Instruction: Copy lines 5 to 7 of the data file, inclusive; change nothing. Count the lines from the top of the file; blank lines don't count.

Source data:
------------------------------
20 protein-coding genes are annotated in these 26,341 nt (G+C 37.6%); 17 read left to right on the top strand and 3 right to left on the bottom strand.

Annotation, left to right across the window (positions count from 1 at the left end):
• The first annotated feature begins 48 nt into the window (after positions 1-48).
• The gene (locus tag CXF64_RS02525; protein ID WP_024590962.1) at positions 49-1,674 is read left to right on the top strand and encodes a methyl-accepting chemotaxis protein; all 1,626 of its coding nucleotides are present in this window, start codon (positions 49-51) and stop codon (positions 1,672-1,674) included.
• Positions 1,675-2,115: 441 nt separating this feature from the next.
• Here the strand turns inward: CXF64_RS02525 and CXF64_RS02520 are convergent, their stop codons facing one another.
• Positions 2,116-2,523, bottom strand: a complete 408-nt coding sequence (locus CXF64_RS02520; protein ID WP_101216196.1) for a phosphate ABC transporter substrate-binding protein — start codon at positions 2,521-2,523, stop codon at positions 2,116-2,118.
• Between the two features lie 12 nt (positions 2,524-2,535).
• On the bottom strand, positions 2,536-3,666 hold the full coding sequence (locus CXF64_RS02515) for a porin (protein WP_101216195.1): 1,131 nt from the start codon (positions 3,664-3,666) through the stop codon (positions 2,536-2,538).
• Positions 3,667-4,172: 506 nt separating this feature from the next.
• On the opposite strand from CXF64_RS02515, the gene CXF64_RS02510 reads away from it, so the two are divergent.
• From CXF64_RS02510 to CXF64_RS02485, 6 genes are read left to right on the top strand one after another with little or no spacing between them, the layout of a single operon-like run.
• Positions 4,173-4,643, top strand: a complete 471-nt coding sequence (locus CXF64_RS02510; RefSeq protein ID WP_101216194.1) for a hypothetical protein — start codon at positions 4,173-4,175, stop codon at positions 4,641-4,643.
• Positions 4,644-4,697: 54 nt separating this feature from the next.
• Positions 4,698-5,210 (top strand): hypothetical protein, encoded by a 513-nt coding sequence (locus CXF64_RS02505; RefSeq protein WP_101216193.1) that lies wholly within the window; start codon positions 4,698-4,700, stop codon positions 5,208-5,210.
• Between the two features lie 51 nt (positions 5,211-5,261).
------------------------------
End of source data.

• Positions 1,675-2,115: 441 nt separating this feature from the next.
• Here the strand turns inward: CXF64_RS02525 and CXF64_RS02520 are convergent, their stop codons facing one another.
• Positions 2,116-2,523, bottom strand: a complete 408-nt coding sequence (locus CXF64_RS02520; protein ID WP_101216196.1) for a phosphate ABC transporter substrate-binding protein — start codon at positions 2,521-2,523, stop codon at positions 2,116-2,118.